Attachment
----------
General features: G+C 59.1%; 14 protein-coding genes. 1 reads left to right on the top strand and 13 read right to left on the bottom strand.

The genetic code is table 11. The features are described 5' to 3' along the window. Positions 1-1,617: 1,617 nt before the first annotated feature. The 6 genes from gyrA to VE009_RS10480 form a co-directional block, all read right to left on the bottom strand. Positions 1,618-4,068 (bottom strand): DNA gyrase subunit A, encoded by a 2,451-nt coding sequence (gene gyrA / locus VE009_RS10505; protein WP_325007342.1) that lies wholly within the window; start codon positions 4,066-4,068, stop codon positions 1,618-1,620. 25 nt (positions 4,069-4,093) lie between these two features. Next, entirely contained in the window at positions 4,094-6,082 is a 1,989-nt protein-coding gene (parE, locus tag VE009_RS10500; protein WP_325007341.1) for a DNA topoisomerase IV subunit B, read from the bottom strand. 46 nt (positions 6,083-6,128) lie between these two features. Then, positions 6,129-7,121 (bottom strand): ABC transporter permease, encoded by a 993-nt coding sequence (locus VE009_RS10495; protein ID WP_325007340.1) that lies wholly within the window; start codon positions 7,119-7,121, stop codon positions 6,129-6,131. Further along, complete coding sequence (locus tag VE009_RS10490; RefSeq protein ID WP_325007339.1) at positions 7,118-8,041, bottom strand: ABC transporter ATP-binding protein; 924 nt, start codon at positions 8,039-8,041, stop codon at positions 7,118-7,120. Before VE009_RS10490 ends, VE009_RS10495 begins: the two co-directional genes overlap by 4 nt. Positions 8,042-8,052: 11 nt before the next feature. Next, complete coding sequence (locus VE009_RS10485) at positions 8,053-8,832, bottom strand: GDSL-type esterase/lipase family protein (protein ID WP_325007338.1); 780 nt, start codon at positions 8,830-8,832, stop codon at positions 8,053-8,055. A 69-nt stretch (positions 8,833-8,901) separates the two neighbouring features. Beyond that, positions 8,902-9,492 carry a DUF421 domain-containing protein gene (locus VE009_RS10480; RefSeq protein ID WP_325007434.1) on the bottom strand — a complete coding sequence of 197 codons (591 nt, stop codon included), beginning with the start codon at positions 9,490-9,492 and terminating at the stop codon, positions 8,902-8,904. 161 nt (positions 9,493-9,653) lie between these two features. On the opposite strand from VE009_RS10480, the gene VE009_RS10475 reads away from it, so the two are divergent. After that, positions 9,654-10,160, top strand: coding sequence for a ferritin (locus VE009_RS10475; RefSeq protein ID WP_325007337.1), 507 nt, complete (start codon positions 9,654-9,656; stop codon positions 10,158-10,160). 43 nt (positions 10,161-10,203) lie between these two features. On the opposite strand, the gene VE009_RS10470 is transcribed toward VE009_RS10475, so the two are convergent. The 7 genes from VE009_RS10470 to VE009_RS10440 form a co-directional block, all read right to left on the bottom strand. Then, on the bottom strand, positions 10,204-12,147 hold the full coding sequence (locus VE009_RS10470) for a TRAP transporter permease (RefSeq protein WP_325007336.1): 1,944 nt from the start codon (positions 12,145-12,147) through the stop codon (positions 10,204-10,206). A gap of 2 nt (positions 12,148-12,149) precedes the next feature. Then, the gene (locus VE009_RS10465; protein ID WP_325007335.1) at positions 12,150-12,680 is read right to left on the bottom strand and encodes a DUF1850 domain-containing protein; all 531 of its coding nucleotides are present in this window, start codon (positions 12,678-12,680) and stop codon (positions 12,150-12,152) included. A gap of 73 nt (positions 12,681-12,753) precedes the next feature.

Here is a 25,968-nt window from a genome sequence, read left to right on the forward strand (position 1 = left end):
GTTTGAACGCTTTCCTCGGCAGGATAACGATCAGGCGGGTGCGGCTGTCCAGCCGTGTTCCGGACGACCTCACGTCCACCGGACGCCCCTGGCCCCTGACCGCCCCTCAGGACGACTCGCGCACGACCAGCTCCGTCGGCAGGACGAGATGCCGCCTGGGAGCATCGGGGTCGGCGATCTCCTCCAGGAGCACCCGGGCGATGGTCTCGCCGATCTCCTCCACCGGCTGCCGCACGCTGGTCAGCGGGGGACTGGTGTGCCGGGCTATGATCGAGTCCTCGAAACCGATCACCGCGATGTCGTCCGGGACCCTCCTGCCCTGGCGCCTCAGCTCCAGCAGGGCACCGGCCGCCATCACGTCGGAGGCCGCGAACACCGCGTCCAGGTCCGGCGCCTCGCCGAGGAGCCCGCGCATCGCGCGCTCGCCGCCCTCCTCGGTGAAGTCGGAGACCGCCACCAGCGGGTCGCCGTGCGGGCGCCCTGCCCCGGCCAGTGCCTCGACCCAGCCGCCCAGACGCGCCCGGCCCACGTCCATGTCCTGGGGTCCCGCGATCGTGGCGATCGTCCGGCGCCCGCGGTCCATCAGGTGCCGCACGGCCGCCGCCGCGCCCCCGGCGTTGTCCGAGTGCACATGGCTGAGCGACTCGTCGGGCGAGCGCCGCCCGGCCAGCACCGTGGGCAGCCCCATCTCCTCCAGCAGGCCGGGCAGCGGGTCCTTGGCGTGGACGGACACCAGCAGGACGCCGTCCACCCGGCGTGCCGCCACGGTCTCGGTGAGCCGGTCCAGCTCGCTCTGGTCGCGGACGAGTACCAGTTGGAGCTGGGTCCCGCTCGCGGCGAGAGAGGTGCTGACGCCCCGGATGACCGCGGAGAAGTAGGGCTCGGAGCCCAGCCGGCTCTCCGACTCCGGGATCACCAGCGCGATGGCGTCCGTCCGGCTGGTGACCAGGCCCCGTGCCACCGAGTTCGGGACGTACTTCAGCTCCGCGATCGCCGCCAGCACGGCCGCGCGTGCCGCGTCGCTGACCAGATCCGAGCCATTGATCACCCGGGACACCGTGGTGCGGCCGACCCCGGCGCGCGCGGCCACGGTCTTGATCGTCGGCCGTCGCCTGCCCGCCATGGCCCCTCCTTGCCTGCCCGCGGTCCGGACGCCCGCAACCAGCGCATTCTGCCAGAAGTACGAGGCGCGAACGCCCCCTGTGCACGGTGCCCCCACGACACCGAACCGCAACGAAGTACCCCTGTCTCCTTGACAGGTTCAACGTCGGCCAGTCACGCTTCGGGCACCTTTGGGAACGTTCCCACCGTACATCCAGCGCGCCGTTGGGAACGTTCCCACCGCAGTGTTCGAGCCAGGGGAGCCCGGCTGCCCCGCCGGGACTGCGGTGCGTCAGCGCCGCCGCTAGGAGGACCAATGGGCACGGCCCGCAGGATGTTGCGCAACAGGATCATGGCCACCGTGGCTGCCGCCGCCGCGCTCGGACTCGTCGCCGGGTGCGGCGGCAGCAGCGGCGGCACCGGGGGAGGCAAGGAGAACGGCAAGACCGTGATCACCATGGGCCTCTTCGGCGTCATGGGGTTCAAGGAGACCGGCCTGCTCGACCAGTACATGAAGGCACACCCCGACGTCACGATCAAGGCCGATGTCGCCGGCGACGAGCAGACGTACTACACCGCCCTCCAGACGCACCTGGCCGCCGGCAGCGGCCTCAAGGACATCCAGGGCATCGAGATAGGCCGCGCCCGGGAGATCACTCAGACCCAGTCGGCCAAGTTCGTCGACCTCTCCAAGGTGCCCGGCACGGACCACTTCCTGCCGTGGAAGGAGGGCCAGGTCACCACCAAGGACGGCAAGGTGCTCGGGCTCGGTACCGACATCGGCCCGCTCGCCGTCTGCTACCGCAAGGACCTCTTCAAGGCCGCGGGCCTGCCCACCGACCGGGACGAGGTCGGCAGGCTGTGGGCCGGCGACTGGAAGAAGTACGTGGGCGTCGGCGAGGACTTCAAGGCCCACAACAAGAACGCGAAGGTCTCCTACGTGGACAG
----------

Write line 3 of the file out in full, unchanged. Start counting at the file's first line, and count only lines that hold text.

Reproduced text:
Here is a 25,968-nt window from a genome sequence, read left to right on the forward strand (position 1 = left end):